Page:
A two-week module for Chinese Classical theatre. ASDP Infusing Institute 2013 Edward Kahn Department of Theatre & Dance Ohio Wesleyan University. Aims. Theatre Studies aims To move beyond performance /literature specifics (“ what it is”)
ASDP Infusing Institute 2013
Department of Theatre & Dance
Ohio Wesleyan University
(“what it is”)
With the Mulan the class can compare/contrast texts from three of the four historical areas – utilizing a familiar story
The Female Mulan Joins the Army in Place of Her Father, by Xu Wei, translated by ShiaminKwa
16th century (Ming)
zaju, joined song style (writer centered composition)
Mu Lan Joins the Army, anonymous, translated by Wilt L. Idema
1903 (end of the Qing)
jingju, beat [and] tune style (performer centered composition)
The Saga of Mulan(subtitled)
longjiang opera - combined with modern “Hollywood” elements
Start with the oldest extant Mulan poem (12th century) which points back to the northeaster conflicts of the Northern Wei period (4th to 6th centuries), a non-Han dynasty
Filial piety (xiao)
Loyalty to the rulers (zhong)
(e.g. She fights for the “khan” in the 12th century poem, and against the “khan” in the 1903 version.)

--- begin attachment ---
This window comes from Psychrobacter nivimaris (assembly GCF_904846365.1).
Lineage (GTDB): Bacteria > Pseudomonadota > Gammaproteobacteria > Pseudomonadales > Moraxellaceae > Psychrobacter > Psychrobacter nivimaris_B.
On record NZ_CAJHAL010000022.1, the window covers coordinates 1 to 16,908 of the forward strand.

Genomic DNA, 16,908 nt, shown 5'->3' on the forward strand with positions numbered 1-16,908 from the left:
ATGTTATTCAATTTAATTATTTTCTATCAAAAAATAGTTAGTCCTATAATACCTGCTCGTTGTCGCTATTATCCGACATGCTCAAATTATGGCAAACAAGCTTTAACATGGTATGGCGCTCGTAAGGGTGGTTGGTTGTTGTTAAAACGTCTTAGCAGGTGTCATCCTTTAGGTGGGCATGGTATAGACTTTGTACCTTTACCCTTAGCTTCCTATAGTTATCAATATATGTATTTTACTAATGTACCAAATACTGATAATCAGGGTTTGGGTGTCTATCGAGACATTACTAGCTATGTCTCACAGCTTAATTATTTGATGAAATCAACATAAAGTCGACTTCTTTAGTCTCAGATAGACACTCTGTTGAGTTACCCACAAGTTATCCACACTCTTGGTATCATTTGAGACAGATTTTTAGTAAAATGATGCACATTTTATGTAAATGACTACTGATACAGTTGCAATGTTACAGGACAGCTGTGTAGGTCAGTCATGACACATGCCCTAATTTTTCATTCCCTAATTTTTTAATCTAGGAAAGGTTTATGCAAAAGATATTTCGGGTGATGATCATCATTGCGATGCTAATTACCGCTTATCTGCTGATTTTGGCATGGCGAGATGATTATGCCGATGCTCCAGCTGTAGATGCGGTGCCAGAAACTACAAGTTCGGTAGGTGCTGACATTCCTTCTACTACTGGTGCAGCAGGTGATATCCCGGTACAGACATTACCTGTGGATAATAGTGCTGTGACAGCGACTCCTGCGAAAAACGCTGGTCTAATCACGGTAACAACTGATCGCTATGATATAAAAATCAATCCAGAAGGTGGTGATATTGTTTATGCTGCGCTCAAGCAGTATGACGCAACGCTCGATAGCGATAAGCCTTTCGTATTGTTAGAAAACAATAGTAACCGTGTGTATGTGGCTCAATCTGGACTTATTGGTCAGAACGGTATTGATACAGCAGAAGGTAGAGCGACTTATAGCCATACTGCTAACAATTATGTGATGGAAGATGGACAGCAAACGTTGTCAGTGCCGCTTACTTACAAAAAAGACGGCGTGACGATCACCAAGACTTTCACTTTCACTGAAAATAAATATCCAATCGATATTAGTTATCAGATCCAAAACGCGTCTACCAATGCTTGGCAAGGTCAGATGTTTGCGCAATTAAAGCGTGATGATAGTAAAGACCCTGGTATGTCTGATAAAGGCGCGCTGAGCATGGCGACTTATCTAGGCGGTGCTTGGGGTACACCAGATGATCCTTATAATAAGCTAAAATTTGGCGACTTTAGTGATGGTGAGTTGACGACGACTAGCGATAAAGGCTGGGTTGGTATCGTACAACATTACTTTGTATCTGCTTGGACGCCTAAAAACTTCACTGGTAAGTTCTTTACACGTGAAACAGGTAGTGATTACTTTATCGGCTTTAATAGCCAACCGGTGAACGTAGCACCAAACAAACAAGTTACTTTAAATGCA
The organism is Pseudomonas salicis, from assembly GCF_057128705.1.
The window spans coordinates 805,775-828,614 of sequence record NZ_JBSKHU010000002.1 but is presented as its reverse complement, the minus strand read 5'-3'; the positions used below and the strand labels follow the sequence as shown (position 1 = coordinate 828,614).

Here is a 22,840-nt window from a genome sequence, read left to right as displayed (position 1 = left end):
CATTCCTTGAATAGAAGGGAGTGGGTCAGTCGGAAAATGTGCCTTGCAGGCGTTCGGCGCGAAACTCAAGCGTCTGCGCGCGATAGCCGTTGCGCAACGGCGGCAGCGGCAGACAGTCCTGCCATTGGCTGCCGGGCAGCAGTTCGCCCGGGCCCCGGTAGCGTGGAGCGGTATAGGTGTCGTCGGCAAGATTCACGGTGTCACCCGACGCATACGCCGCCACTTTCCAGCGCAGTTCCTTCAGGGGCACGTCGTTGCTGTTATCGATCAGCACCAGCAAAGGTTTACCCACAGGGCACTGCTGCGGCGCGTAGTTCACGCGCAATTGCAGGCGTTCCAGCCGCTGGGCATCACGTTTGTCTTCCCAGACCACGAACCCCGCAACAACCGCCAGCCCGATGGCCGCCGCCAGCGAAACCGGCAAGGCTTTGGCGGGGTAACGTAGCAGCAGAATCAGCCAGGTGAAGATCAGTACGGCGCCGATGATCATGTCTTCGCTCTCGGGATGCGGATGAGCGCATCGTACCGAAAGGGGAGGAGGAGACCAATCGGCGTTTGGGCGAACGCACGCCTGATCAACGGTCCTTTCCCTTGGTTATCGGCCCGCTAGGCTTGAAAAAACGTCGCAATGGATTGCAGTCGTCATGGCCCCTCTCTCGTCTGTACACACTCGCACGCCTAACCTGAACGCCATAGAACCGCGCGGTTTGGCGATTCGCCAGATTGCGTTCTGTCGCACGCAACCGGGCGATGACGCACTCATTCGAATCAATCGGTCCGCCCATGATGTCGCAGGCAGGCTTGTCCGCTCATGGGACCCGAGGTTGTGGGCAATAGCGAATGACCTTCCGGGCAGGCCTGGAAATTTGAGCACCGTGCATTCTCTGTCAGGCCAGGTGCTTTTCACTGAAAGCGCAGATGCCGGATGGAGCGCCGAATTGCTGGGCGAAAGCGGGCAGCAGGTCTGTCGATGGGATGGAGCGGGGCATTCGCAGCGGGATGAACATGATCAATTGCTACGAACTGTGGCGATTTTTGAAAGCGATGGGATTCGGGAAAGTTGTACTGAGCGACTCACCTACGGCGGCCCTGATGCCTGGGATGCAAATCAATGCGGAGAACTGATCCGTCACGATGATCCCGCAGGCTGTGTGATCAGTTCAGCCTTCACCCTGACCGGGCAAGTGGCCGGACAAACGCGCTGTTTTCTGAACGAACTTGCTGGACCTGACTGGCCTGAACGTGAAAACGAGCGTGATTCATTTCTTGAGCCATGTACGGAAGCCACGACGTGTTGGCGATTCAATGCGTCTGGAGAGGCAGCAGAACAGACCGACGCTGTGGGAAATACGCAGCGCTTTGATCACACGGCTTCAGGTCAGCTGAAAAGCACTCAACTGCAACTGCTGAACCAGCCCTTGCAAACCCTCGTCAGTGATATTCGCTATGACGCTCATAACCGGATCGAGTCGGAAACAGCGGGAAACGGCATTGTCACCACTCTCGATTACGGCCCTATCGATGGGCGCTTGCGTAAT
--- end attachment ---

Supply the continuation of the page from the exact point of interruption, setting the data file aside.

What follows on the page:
What is Mulan’s relation to her father – e.g. her rationale to serve?
What is Mulan’s relation to her military superiors?
What preparations does Mulan undertake?
(e.gwhat does it mean that she unbinds her feet - and claims to have a method to reshrink them once she’s done fighting in the Ming version.)
How does she deal with her hardships?
What does she do at the end of the story?
(e.g. in the Ming version she returns to an arranged marriage – to a man who has just passed the civil service exam. In the Modern version she falls in love with a sergeant, who dies in the final battle.)
e.g. Section I of Lan, Feng. "The female individual and the empire: A historicist approach to Mulan and Kingston's woman warrior." Comparative Literature 55, no. 3 (2003): 229-245.
e.g. 1.7 Zixia said: “As for persons who care for character much more than beauty, who in serving their parents are able to exert themselves utterly, who give their whole person in the service of their ruler, and who, in interactions with colleagues and friends make good on their word – even if it were said of such person that they are unschooled, I would insist that they are well educated indeed.” trans. Ames and Rosemont